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Gaza war diary: Bitter reality, bitter dreams

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This article is from the author’s War Diary, written during Israel’s 51 day attack on Gaza in the summer of 2014:

I just woke up from a strange and bizarre dream. Today is the 18th day of the war on Gaza. It’s 4am, Thursday July 24th, 2014. I found myself sitting at the edge of my bed, trapped in a state between dreams and reality. As I fight to get back to reality, I feel the pull and allure of the dream get stronger and stronger. I caught myself uttering: Candy, Candy, Candy, I want more candy! Just then, a large shadowy hand descended and clasped onto my throat and squeezed.

Just as the pressure started to intensify and I thought I couldn’t hold on much longer, a sudden release and gasp of air knocked me back to reality. Did that just happen? And if it did, why was it hazy and foggy and so far removed from reality? Another dream, yes that’s it, must be another dream. Images started flooding into my head in sporadic and random fashion as I struggled to piece it all together in my head. I was in a frantic and erratic state, pacing around the house when I saw the bowl of sweets on the table. I ate all the sweets, inhaled it as if it were air and I was just drowning. But I still wasn’t satisfied. I ran to the fridge and opened the door. To my horror there were no sweets in sight. A wave of frustration and anger overcame me and I yelled out “Mother! Where are all the sweets!” At first there was no response. So I yelled again, this time even louder. My mother hurried to the frenzied cries and came upon a shocking scene.

I started rummaging through the fridge. Flinging and throwing things left and right. Nothing was safe, Lettuce smashed against the walls, tomatoes rolled on the kitchen floor. I was crazily digging like somebody excavating a new grave. Finally, I reached what I was looking for. It was as if I had found the holy grail. A flawless and untouched box of sweets. I don’t know how long it’s been there, and frankly didn’t care to give it much thought. I ripped the top open and started gobbling up the candy at a frightening pace. It was as if I had become possessed, I didn’t know my mouth could open up so wide. In all the excitement and chaos, I hadn’t felt my mother wrap her arms around me to restrain me. She yelled. “Nesma! Nesma! What has gotten into you, why are you eating all this candy?”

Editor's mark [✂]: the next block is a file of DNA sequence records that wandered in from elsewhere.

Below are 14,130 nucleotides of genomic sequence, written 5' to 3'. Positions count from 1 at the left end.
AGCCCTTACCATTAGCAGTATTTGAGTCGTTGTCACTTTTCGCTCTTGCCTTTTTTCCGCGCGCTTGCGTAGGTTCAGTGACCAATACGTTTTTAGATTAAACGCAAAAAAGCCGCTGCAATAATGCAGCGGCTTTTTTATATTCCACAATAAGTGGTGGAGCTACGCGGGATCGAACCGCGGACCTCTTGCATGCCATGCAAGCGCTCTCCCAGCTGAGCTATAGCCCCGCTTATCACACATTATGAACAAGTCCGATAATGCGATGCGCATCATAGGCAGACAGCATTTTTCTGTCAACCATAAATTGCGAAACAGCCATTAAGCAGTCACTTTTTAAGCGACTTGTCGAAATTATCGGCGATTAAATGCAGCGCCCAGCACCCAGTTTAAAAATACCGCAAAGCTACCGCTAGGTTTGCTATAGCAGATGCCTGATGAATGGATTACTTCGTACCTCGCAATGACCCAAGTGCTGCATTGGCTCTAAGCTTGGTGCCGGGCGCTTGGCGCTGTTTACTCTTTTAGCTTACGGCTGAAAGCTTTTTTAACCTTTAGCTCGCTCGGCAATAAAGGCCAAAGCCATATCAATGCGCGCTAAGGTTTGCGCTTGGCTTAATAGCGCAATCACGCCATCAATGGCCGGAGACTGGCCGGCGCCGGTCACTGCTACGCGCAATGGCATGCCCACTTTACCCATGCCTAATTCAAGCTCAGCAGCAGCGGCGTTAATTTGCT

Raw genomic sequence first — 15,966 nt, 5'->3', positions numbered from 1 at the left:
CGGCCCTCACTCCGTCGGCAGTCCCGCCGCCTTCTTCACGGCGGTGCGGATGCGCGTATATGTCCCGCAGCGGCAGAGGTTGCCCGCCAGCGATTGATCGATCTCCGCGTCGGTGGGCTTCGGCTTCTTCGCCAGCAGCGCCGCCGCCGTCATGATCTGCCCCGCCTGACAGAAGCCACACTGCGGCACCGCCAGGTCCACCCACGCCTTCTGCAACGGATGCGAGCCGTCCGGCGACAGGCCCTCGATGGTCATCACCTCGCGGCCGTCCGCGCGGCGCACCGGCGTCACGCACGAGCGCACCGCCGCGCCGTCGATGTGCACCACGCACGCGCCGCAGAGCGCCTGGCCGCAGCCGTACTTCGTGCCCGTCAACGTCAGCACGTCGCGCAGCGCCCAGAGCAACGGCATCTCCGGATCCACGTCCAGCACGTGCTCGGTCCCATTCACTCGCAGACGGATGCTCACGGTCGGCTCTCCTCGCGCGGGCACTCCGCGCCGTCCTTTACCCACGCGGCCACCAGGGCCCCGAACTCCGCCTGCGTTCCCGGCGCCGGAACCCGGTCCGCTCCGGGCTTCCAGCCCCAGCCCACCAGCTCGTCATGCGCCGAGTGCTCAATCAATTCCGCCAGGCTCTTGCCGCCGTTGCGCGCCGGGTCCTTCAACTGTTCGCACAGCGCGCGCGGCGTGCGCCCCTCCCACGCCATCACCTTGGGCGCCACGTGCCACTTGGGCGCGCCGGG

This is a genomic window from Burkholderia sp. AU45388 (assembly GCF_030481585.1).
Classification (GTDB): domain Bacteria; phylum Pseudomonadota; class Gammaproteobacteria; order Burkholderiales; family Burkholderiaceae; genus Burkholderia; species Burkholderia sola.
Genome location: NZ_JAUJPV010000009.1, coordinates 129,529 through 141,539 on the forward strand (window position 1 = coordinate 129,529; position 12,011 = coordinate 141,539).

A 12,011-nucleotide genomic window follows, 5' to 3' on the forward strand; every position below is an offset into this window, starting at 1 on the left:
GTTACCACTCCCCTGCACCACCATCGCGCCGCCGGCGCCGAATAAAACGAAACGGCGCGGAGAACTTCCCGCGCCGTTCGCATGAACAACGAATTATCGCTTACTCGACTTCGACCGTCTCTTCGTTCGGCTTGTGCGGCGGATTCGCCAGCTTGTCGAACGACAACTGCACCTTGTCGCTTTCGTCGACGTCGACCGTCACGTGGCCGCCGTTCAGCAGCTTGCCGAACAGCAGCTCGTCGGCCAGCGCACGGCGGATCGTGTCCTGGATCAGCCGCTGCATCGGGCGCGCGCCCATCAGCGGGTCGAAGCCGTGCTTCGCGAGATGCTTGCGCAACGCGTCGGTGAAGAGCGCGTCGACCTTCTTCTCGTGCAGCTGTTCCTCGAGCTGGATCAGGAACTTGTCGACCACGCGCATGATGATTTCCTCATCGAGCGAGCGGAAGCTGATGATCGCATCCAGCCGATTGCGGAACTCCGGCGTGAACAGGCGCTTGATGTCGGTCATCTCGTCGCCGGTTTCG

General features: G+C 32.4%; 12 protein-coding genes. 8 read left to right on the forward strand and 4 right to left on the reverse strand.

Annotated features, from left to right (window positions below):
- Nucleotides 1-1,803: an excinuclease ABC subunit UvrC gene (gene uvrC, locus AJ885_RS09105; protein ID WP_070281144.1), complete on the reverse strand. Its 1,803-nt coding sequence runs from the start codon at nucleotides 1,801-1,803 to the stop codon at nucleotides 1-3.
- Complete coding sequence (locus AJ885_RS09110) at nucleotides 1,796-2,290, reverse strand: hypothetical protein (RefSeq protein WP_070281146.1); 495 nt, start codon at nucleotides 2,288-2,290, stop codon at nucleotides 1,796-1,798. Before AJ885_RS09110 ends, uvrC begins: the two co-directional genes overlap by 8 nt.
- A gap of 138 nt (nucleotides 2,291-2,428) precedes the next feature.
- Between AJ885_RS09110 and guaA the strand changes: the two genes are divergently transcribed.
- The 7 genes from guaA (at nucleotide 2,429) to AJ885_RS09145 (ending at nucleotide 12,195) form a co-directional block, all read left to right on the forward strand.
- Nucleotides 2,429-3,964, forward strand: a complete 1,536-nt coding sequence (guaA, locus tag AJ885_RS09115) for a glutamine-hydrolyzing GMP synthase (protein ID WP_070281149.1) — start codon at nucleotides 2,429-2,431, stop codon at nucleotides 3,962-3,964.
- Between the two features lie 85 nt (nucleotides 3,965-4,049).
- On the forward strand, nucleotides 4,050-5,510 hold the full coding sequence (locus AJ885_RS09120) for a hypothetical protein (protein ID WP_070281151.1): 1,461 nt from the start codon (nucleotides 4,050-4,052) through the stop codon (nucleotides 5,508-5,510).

My eyes were dull and sunken like an addict going through remission. I couldn’t care less about my mother’s retorts at that moment. I just wanted more sweets. I broke free of my mother’s grasp and dashed to the kitchen cupboards and drawers. I ripped them open one by one. There were no sweets to be found.

The ominous hand once again appeared and lunged for my throat, I felt my body cringe and yearn for sweets. The dark hand started to become more visible. And the more my body wanted sweets the more it was unveiled. The hand was grotesque. It was wrinkled and the dirty, nails were black. It finally grabbed my throat with immense force.

It was yesterday afternoon I received the dreadful news. My best friend’s brother, Hasan, was now a martyr. He is survived by three little girls. The youngest, not even 2 years old yet. He wasn’t given adequate time to be a father to her. To look in her eyes and give unconditional love, to hug her, to spoil her, to raise her. At least let him live just one more year to give his children a proper farewell. Three little angels robbed of their fathers love in an instant, is there a greater crime?

My throat started to tighten up and become abrasive. As if I had just swallowed a cactus. How should I approach my friend? How can I possibly comfort her? Should I smile and tell her he is in God’s hands now and one day we will see him again? Or should I break down and cry with her, embrace her and tell her to be patient for this world is cruel and not to waste her tears on it. For Hasan would not want her to be lost in sorrow. I am at a loss for what I should do.

I have finally realized that what I have experienced was truly a dream and why it had occurred that night. My soul was aching, and my lust for sweets was an attempt to sooth the bitterness in my heart. But all the sweets in the world would still not be enough to erase the cruelty, strife, and bitterness in our hearts.

In the dream I searched for anything sweet, anything beautiful to comfort myself and my friend. But there was no earthly thing that can ease our pain. The bitter taste remains in our mouths, it was Hasan who found the sweet taste of liberty and joy in heaven.

Nesma Seyam

Nesma Seyam is a journalist/interpreter and fixer based in Gaza, Nesma is a contributer to The Electronic Intifada and Palestine Chronicle. Follow her on Twitter @Nesma_Seyam.

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One Response

  1. Boomer on July 30, 2016, 2:56 pm

    Beautifully written, terribly sad.

    Sad for Americans too, for, as we were told in another recent post here at this site, “there is no other place in the world where Americans bear so much responsibility for what happens.”

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